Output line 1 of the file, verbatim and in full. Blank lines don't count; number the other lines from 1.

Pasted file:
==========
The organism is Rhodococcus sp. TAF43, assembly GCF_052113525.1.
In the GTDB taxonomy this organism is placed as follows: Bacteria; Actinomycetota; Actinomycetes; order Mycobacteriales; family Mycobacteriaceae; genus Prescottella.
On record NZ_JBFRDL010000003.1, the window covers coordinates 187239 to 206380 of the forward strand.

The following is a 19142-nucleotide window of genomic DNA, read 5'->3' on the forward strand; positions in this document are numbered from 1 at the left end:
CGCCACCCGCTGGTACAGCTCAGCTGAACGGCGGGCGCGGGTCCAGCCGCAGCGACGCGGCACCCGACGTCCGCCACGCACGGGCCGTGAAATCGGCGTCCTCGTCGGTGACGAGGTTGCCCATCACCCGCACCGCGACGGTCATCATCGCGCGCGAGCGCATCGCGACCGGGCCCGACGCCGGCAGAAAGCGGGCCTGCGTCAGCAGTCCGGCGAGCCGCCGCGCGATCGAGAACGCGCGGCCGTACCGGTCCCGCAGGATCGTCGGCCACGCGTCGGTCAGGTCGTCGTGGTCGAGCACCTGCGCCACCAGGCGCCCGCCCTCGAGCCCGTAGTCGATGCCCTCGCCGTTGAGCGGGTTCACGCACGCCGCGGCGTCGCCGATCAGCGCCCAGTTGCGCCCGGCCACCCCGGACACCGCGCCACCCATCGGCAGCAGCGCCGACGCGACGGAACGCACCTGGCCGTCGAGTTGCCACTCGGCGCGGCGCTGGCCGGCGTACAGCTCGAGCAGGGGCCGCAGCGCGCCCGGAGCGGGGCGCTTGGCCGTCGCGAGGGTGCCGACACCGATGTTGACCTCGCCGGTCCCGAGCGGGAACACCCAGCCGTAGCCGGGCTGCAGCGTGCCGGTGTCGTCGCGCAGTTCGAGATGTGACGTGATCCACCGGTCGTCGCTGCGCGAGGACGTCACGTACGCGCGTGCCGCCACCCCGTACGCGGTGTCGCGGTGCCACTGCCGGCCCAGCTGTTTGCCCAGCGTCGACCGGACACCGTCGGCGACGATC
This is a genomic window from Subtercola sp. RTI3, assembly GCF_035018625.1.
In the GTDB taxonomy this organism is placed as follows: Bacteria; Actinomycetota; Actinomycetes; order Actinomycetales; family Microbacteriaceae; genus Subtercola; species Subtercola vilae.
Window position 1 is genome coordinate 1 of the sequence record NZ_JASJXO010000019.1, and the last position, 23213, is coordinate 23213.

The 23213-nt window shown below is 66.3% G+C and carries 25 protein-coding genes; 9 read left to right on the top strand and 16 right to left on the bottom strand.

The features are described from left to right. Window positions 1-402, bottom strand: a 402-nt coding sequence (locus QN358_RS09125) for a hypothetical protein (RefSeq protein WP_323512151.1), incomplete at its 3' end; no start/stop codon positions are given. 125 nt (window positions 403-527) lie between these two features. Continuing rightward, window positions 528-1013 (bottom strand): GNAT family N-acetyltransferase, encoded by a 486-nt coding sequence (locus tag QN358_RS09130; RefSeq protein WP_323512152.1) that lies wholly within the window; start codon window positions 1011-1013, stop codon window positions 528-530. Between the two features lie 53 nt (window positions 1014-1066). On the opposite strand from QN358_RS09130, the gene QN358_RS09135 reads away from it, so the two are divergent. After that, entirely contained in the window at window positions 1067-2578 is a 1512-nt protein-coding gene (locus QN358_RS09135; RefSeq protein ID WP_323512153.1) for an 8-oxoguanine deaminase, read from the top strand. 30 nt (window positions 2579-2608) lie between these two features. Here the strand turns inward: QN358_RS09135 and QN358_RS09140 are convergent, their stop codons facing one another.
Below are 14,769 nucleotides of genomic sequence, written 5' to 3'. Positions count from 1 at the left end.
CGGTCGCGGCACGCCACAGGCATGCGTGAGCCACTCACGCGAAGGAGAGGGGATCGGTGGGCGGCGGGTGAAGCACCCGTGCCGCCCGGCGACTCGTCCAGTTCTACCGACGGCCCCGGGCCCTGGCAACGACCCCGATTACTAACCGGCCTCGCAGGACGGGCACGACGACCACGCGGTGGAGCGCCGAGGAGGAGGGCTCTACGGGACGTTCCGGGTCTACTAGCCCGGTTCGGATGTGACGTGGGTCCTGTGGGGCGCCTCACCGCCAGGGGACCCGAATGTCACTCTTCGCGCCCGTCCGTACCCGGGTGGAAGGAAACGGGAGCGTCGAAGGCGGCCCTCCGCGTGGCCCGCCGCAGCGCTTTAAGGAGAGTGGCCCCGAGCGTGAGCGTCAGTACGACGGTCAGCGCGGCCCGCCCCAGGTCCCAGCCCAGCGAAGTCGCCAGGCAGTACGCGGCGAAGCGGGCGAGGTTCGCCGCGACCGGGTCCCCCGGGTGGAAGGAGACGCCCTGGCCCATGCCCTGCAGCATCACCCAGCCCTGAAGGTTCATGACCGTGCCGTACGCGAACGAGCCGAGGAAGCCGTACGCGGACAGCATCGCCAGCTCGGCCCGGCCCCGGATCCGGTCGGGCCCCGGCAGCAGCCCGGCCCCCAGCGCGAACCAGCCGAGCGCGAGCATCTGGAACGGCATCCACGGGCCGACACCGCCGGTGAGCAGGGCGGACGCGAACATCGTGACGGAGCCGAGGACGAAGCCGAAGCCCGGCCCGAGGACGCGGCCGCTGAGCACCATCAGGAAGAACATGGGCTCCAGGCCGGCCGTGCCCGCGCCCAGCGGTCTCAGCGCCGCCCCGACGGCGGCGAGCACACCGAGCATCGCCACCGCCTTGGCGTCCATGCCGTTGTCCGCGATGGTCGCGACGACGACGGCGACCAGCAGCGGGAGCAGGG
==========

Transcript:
The organism is Rhodococcus sp. TAF43, assembly GCF_052113525.1.